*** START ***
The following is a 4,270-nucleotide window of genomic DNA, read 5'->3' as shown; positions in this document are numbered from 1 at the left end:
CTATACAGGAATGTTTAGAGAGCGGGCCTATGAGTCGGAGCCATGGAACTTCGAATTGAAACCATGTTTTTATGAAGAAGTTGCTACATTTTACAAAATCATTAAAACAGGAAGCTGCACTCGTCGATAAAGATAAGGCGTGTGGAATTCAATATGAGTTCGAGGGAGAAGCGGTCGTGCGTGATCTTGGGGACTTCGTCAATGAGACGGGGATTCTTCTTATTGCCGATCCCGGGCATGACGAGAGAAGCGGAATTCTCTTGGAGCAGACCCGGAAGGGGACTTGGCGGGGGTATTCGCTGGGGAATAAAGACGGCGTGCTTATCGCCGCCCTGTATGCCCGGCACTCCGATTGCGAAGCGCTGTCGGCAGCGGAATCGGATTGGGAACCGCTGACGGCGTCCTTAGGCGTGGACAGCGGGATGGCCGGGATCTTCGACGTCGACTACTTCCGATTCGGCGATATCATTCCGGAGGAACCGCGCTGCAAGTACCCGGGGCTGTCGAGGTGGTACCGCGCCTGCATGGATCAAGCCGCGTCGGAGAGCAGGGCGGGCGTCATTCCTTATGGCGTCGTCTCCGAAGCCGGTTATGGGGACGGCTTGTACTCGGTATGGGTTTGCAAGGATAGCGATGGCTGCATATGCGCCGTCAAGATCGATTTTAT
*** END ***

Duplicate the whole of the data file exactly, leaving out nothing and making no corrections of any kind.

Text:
The following is a 4,270-nucleotide window of genomic DNA, read 5'->3' as shown; positions in this document are numbered from 1 at the left end:
CTATACAGGAATGTTTAGAGAGCGGGCCTATGAGTCGGAGCCATGGAACTTCGAATTGAAACCATGTTTTTATGAAGAAGTTGCTACATTTTACAAAATCATTAAAACAGGAAGCTGCACTCGTCGATAAAGATAAGGCGTGTGGAATTCAATATGAGTTCGAGGGAGAAGCGGTCGTGCGTGATCTTGGGGACTTCGTCAATGAGACGGGGATTCTTCTTATTGCCGATCCCGGGCATGACGAGAGAAGCGGAATTCTCTTGGAGCAGACCCGGAAGGGGACTTGGCGGGGGTATTCGCTGGGGAATAAAGACGGCGTGCTTATCGCCGCCCTGTATGCCCGGCACTCCGATTGCGAAGCGCTGTCGGCAGCGGAATCGGATTGGGAACCGCTGACGGCGTCCTTAGGCGTGGACAGCGGGATGGCCGGGATCTTCGACGTCGACTACTTCCGATTCGGCGATATCATTCCGGAGGAACCGCGCTGCAAGTACCCGGGGCTGTCGAGGTGGTACCGCGCCTGCATGGATCAAGCCGCGTCGGAGAGCAGGGCGGGCGTCATTCCTTATGGCGTCGTCTCCGAAGCCGGTTATGGGGACGGCTTGTACTCGGTATGGGTTTGCAAGGATAGCGATGGCTGCATATGCGCCGTCAAGATCGATTTTAT